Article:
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Intel advise for an amd fanboy

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November 30, 2011 8:11:10 PM

I dont want this to come off as flamey, im really just more disapointed then angry
after hemming and hawing, reading 100s of reviews and blog posts, and after making tons of excuses to myself and anyone who would listen(to the point that my wife was ready to struggle me the next time I even whispered the word core), I had to face the truth and admit amd just wasn’t good enough anymore. They failed in holding on to their architecture for 10 years and when their saving grace, their great white hope hit it was a bust.At that point, the fanboy in me broke and I finally had to come to jebus. I sadly took off my amd blinders and began the funeral march to Newegg to what I felt at the time was trading my soul to the devil.

so here's my question. im pretty familar with pcs and building them. i've over clocked some in the past, and im not too afriad to get my hands dirty so to speak, BUT i havnt dealt with intel in over 15 yrs, meaning that im not familar with the arcitecture, clock speeds,etc. so knowing this about me which cpu would you guys suggest i put in my new gaming rig

(im thinking z68 1155 sandybridge, unless im really missing something here. im not into the new lga 2011 btw too pricey and i dont think it willget much traction in the future since ivy is going right back to 1155)

i5-2500($220)
i5-2500k($225 atm)
i7-2600($300 atm)
i7-2600k($320 atm)

like i said i dont mind OC as long as its fairly easy and stable so.... stable working gaming rig> super very technical OCing
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November 30, 2011 8:17:33 PM

I5 2500K for gaming and overclock!
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a c 190 à CPUs
November 30, 2011 8:32:38 PM

Right now very few games can take advantage of more then 4 threads. So for gaming the answer is the Intel® Core™ i5-2500K and I would match it up with a good Z68 board. If you are going to be doing some heavy audio/video creation work then go with the Intel Core i7-2600K as they will get more out of hyper-threading.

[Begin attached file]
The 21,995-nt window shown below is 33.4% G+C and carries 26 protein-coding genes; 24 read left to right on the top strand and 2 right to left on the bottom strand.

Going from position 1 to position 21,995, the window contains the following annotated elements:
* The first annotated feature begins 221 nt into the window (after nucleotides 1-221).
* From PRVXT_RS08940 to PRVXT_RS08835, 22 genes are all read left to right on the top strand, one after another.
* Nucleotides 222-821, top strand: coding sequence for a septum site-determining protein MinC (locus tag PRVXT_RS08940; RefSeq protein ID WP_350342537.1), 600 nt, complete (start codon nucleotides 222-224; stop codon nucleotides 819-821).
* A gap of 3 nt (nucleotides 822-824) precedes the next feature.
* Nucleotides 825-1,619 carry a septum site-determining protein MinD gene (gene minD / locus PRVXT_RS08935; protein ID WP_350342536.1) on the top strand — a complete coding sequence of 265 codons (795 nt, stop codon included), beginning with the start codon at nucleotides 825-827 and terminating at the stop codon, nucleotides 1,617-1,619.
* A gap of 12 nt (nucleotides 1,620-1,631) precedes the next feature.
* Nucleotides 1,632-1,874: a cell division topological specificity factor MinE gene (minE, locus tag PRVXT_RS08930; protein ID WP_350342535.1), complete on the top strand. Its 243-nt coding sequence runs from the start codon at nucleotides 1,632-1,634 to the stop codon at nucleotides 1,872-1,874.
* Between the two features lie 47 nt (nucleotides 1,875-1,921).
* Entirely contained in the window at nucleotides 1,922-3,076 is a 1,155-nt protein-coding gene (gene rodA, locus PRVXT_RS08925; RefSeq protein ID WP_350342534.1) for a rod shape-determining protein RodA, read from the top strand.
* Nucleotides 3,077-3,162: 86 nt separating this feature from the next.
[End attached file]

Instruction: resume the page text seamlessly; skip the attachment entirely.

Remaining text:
The new 2nd generation Intel Core i7 processors that are using socket 2011 are really best targetted by those who are doing heavy multi-threaded work like audio/video creation and high memory bandwidth will pay off for them.

Just one last word of advice if you are going to overclock get a good 3rd party HSF (heatsink/fan) as it will help deal with the increased temperatures.

Christian Wood
Intel Enthusiast Team
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November 30, 2011 8:33:13 PM

rolli59 said:
I5 2500K for gaming and overclock!


ok so lets say i pick up the i5-2500k and a asus maximus IV mobo
on a scale from 1 to 10, 1 being the computer does it all by itself and optimizes it and 10 being writing new bios from scratch, how hard do you think it is to say oc that chip to 4gz+?
also would i lose anything from not getting the i7 like bells and whistles not added to i5?
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November 30, 2011 8:36:21 PM

IntelEnthusiast said:
Just one last word of advice if you are going to overclock get a good 3rd party HSF (heatsink/fan) as it will help deal with the increased temperatures.

Christian Wood
Intel Enthusiast Team


i went back and forth on getting a corsair 100 or an antec chillar but i ended up buying a cooler master v10, think thats enuff? over kill? gonna snap my board in half with 10 pounds of aluminium? lol
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November 30, 2011 8:38:05 PM

Overclocking is easy make sure you have a good cooler and all you have to do is raise the multiplier for the CPU, hence the "K".
Only thing you loose from the I7 (on top of bragging rights) is the hyper threading that allows it to deal with up to 8 threads at a time.
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a c 190 à CPUs
November 30, 2011 8:54:19 PM

It is really simple to reach 4GHz by just changing the multiplier for the processor in the Bios. Just do a google search for overclocking the Intel Core i5-2500K and you will get a bunch of good guides to getting higher speeds and yes the V10 would work well for dealing with increased temperature. Heck I am using the Cooler Master hyper 212 + ($30) and I am getting low 30's and mid 50's with a Intel® Core™ i7-2600K.

Christian Wood
Intel Enthusiast Team
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November 30, 2011 9:06:24 PM

IntelEnthusiast said:
It is really simple to reach 4GHz by just changing the multiplier for the processor in the Bios. Just do a google search for overclocking the Intel Core i5-2500K and you will get a bunch of good guides to getting higher speeds and yes the V10 would work well for dealing with increased temperature. Heck I am using the Cooler Master hyper 212 + ($30) and I am getting low 30's and mid 50's with a Intel® Core™ i7-2600K.

Christian Wood
Intel Enthusiast Team


thats good to hear. on the comp im replacing with this build, i had an athlon 64 x2 5600+ and even after reseating, repasting with artic silver(thinnest coat humanly possible) and even switching to a self contain water block, i was still getting 45 idle and 55 load. not that that matters to u at intel lol for it made my case and room rlly hot as well :) 
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November 30, 2011 9:49:24 PM

Or, buy i3 2100 for now then wait until april to upgrade to ivy! So, spend extra money saved from buying the i3 and blow it on the highest end ivy cpu :D 
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November 30, 2011 10:09:30 PM